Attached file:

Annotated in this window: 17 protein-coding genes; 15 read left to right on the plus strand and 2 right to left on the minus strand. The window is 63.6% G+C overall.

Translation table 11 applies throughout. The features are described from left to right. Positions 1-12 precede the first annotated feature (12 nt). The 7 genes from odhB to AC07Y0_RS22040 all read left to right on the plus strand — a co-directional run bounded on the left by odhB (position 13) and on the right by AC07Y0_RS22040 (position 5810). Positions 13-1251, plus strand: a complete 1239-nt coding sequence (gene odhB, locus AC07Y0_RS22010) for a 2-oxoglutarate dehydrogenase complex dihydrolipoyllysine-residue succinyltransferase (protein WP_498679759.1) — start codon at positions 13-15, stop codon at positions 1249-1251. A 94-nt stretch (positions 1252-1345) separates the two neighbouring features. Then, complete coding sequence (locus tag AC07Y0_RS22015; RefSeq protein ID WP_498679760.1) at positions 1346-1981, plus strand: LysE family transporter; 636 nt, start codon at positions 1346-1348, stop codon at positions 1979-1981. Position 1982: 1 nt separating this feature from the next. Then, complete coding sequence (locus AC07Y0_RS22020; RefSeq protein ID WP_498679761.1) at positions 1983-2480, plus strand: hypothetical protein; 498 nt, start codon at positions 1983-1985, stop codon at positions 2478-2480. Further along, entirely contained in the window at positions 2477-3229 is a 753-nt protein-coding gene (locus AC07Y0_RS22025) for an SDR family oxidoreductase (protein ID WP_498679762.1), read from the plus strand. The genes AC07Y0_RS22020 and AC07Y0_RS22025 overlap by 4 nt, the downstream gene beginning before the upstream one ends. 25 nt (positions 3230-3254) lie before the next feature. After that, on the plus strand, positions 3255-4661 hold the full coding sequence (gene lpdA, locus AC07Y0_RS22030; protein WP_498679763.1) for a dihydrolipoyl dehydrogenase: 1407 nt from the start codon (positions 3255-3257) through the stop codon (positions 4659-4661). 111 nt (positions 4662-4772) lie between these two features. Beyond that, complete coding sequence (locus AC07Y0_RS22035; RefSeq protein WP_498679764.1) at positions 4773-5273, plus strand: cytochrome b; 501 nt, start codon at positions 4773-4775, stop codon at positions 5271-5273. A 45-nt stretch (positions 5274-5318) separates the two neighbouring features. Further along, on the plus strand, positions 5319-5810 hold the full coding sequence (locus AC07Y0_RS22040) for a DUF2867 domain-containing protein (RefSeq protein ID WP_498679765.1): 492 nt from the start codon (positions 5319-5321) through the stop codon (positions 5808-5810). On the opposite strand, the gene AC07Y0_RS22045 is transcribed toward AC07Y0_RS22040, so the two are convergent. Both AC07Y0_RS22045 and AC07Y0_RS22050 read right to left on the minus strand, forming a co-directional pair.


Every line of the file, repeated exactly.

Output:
Annotated in this window: 17 protein-coding genes; 15 read left to right on the plus strand and 2 right to left on the minus strand. The window is 63.6% G+C overall.

Translation table 11 applies throughout. The features are described from left to right. Positions 1-12 precede the first annotated feature (12 nt). The 7 genes from odhB to AC07Y0_RS22040 all read left to right on the plus strand — a co-directional run bounded on the left by odhB (position 13) and on the right by AC07Y0_RS22040 (position 5810). Positions 13-1251, plus strand: a complete 1239-nt coding sequence (gene odhB, locus AC07Y0_RS22010) for a 2-oxoglutarate dehydrogenase complex dihydrolipoyllysine-residue succinyltransferase (protein WP_498679759.1) — start codon at positions 13-15, stop codon at positions 1249-1251. A 94-nt stretch (positions 1252-1345) separates the two neighbouring features. Then, complete coding sequence (locus tag AC07Y0_RS22015; RefSeq protein ID WP_498679760.1) at positions 1346-1981, plus strand: LysE family transporter; 636 nt, start codon at positions 1346-1348, stop codon at positions 1979-1981. Position 1982: 1 nt separating this feature from the next. Then, complete coding sequence (locus AC07Y0_RS22020; RefSeq protein ID WP_498679761.1) at positions 1983-2480, plus strand: hypothetical protein; 498 nt, start codon at positions 1983-1985, stop codon at positions 2478-2480. Further along, entirely contained in the window at positions 2477-3229 is a 753-nt protein-coding gene (locus AC07Y0_RS22025) for an SDR family oxidoreductase (protein ID WP_498679762.1), read from the plus strand. The genes AC07Y0_RS22020 and AC07Y0_RS22025 overlap by 4 nt, the downstream gene beginning before the upstream one ends. 25 nt (positions 3230-3254) lie before the next feature. After that, on the plus strand, positions 3255-4661 hold the full coding sequence (gene lpdA, locus AC07Y0_RS22030; protein WP_498679763.1) for a dihydrolipoyl dehydrogenase: 1407 nt from the start codon (positions 3255-3257) through the stop codon (positions 4659-4661). 111 nt (positions 4662-4772) lie between these two features. Beyond that, complete coding sequence (locus AC07Y0_RS22035; RefSeq protein WP_498679764.1) at positions 4773-5273, plus strand: cytochrome b; 501 nt, start codon at positions 4773-4775, stop codon at positions 5271-5273. A 45-nt stretch (positions 5274-5318) separates the two neighbouring features. Further along, on the plus strand, positions 5319-5810 hold the full coding sequence (locus AC07Y0_RS22040) for a DUF2867 domain-containing protein (RefSeq protein ID WP_498679765.1): 492 nt from the start codon (positions 5319-5321) through the stop codon (positions 5808-5810). On the opposite strand, the gene AC07Y0_RS22045 is transcribed toward AC07Y0_RS22040, so the two are convergent. Both AC07Y0_RS22045 and AC07Y0_RS22050 read right to left on the minus strand, forming a co-directional pair.